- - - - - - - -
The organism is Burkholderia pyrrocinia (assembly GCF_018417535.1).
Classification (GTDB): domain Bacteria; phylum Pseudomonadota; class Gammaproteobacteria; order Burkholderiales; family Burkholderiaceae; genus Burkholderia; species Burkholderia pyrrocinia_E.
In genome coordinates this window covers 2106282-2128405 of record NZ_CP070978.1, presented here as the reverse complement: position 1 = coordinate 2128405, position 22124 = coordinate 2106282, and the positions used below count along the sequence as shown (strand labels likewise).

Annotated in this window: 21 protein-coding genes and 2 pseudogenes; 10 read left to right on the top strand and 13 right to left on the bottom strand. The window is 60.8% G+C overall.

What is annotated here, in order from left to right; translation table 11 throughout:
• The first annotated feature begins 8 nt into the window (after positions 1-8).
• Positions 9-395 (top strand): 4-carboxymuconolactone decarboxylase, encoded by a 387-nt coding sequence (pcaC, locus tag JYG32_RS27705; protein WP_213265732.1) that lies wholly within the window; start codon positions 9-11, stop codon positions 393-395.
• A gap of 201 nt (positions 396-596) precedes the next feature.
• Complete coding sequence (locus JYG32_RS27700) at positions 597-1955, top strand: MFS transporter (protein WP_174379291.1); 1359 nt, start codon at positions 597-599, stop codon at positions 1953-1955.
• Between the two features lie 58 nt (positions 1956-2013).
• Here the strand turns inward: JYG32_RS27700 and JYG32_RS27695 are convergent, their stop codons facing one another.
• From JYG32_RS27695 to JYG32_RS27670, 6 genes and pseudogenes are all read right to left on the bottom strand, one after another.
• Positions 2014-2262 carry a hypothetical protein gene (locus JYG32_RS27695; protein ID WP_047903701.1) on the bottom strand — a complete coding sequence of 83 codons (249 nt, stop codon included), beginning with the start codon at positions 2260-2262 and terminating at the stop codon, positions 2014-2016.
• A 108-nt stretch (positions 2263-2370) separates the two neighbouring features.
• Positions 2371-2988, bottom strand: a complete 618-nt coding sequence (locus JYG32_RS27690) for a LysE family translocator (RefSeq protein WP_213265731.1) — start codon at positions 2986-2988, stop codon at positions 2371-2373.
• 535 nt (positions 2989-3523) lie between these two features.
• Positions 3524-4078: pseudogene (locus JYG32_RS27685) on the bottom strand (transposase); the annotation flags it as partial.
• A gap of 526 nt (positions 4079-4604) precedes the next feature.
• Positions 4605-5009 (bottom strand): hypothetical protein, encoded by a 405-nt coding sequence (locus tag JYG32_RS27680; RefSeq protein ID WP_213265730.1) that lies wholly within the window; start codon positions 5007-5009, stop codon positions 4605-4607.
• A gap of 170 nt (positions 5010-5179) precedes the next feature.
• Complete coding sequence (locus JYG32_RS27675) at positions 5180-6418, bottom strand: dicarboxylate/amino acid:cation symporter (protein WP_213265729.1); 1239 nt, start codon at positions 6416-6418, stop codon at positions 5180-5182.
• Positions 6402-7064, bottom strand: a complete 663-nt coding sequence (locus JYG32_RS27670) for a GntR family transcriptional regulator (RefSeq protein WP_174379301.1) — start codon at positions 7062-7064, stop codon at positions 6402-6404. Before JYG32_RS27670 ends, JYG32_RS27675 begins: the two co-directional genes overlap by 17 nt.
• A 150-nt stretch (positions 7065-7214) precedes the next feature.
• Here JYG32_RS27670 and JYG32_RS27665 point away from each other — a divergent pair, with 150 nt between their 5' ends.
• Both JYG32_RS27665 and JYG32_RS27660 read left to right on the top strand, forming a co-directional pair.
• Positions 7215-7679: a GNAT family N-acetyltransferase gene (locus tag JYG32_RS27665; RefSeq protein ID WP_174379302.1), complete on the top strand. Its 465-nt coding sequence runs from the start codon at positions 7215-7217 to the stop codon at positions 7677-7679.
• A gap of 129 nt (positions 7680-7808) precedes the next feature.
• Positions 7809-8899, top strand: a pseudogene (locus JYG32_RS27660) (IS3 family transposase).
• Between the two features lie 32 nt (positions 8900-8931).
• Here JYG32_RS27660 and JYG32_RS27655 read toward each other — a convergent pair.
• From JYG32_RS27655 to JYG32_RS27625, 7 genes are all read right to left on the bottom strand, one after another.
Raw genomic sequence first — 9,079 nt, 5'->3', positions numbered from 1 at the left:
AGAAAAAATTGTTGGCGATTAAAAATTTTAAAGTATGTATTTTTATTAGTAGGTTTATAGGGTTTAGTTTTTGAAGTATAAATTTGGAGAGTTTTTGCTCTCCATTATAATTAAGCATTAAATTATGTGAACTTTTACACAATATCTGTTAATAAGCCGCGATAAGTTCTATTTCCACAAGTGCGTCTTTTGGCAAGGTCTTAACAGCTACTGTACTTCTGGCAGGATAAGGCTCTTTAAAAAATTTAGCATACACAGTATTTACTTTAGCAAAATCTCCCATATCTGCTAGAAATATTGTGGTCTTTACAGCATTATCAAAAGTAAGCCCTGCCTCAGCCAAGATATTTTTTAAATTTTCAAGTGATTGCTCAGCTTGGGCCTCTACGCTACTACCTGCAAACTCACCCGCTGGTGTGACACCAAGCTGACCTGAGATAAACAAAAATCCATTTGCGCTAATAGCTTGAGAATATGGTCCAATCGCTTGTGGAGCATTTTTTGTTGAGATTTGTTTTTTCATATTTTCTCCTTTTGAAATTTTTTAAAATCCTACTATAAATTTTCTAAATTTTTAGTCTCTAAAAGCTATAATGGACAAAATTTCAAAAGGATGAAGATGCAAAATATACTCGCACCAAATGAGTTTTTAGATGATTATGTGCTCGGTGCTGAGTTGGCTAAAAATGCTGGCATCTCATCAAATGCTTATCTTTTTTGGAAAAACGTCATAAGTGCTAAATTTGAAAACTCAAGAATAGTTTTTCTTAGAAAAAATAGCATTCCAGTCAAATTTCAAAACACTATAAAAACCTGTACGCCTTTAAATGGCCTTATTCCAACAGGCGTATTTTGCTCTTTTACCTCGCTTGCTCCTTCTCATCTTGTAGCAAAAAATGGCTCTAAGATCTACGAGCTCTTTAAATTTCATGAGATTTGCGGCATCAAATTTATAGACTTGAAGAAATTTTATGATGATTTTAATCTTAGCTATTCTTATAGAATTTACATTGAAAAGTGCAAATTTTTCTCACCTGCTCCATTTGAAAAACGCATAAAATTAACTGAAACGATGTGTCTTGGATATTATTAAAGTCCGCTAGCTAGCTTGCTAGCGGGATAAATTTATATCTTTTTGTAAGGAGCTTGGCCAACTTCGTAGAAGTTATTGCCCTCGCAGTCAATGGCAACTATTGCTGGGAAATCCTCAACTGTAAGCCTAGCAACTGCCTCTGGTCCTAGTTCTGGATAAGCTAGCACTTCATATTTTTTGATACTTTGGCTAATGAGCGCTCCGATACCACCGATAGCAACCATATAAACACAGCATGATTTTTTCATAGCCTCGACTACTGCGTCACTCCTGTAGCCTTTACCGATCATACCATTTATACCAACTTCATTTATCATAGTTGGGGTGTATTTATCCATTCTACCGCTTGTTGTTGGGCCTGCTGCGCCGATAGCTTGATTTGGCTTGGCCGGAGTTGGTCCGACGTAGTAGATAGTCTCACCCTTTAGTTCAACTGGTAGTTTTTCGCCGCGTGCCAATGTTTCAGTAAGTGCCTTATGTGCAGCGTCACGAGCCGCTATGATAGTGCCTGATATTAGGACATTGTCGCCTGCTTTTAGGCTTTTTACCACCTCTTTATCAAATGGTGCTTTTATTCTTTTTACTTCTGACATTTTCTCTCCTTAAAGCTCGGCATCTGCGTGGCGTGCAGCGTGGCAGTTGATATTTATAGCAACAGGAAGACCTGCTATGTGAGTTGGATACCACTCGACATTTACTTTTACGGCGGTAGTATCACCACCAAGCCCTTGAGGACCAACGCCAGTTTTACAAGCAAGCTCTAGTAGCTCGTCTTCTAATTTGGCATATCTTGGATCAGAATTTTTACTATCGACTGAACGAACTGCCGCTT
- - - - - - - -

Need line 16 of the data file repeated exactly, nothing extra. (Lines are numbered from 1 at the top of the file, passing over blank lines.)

• 535 nt (positions 2989-3523) lie between these two features.